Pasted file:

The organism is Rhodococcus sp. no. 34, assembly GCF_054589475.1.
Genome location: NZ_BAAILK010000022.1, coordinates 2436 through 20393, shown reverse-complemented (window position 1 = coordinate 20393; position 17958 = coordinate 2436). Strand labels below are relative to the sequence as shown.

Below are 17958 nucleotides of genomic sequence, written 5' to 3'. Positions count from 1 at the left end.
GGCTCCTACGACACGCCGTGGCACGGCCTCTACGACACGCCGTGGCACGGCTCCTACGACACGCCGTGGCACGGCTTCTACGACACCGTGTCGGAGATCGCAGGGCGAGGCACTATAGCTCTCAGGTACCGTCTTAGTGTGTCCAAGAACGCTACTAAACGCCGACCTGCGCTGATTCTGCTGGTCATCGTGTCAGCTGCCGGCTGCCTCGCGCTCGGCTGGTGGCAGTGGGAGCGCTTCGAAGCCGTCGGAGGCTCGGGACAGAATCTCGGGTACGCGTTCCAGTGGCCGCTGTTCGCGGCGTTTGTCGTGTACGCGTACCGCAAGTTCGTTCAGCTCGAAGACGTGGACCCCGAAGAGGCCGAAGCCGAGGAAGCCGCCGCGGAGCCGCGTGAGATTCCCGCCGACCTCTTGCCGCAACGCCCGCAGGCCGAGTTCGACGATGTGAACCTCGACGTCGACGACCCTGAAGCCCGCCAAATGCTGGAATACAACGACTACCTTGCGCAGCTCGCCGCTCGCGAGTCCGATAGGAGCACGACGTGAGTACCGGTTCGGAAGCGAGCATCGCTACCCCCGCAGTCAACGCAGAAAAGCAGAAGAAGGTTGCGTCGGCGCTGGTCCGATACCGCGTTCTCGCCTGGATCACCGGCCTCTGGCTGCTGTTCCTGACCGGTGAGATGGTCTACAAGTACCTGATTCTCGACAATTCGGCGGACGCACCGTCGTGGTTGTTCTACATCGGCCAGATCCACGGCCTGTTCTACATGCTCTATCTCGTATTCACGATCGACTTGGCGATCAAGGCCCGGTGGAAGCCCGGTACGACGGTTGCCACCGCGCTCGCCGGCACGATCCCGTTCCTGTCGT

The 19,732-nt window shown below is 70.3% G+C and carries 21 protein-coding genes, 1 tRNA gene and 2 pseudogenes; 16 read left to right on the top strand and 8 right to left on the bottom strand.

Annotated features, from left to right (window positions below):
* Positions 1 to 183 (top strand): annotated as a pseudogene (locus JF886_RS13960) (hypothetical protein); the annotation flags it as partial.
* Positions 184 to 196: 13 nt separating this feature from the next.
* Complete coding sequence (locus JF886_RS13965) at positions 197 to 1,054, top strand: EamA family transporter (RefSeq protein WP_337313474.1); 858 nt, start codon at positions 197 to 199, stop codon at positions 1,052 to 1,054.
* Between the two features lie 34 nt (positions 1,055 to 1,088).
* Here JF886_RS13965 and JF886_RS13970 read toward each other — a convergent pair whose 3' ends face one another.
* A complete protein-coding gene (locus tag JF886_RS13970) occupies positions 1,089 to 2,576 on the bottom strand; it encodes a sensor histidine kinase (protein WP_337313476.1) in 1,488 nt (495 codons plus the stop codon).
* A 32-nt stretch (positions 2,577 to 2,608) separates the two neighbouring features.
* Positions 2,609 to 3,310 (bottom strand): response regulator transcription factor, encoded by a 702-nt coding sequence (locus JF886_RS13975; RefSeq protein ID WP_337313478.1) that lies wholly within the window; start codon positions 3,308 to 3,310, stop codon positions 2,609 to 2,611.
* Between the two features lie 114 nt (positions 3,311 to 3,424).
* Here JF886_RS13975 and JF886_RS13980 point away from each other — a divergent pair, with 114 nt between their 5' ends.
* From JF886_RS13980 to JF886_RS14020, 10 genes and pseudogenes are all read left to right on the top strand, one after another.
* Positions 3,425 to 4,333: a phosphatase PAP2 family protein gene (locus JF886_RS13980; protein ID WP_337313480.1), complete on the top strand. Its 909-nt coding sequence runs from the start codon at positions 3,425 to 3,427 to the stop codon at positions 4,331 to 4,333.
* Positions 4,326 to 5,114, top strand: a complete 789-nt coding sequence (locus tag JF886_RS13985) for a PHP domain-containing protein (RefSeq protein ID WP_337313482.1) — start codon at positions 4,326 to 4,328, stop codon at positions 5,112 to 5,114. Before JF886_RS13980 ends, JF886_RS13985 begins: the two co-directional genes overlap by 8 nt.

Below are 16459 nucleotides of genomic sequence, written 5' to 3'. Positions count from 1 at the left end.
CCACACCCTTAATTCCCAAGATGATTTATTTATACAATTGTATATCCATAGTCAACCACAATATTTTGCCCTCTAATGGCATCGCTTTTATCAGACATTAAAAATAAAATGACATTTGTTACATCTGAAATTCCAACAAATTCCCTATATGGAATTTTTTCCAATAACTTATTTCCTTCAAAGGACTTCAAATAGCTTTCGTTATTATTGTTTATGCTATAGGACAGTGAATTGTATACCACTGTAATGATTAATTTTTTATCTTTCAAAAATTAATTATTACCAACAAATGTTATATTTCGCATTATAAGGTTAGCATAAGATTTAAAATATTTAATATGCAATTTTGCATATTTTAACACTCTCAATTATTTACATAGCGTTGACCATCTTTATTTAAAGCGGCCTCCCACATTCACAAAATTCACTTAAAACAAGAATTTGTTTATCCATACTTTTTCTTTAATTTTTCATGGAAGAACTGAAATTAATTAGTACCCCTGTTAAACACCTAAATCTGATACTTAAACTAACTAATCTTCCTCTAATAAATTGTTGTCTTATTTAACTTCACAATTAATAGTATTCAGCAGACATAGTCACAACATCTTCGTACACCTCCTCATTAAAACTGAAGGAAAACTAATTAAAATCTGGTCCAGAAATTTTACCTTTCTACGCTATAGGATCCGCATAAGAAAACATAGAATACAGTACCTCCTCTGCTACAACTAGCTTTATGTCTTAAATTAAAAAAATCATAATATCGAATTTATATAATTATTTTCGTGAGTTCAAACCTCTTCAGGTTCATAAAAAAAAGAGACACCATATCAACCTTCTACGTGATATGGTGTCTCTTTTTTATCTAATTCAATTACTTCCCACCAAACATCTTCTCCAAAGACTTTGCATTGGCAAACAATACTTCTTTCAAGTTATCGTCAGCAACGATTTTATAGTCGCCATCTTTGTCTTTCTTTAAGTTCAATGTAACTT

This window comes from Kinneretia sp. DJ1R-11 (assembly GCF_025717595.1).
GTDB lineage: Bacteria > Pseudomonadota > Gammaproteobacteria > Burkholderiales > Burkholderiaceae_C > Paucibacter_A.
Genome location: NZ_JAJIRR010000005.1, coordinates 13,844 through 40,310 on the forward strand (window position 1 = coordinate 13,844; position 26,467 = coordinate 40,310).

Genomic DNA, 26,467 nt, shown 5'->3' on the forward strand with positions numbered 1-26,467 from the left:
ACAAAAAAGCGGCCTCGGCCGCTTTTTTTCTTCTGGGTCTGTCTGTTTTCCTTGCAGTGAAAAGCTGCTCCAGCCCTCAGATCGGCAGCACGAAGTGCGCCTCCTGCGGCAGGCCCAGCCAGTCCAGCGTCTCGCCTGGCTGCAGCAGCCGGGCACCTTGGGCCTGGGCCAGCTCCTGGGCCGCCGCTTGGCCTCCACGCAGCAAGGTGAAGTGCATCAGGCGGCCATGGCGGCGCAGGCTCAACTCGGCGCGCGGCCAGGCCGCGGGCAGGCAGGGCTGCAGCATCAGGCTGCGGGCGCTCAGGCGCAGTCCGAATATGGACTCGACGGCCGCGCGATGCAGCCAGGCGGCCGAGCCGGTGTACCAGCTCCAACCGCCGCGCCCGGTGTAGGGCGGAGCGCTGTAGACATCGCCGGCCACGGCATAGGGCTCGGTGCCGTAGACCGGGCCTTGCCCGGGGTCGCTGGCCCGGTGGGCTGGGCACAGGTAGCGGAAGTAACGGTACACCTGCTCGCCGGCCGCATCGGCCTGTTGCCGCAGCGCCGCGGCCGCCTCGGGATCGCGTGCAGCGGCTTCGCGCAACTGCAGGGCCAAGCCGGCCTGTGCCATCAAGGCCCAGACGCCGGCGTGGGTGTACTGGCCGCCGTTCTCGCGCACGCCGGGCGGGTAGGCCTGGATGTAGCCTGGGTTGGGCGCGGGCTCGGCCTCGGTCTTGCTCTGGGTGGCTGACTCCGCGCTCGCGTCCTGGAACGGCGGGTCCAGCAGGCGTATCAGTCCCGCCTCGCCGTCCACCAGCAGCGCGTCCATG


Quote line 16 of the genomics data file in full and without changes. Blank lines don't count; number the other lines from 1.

* Here JF886_RS13975 and JF886_RS13980 point away from each other — a divergent pair, with 114 nt between their 5' ends.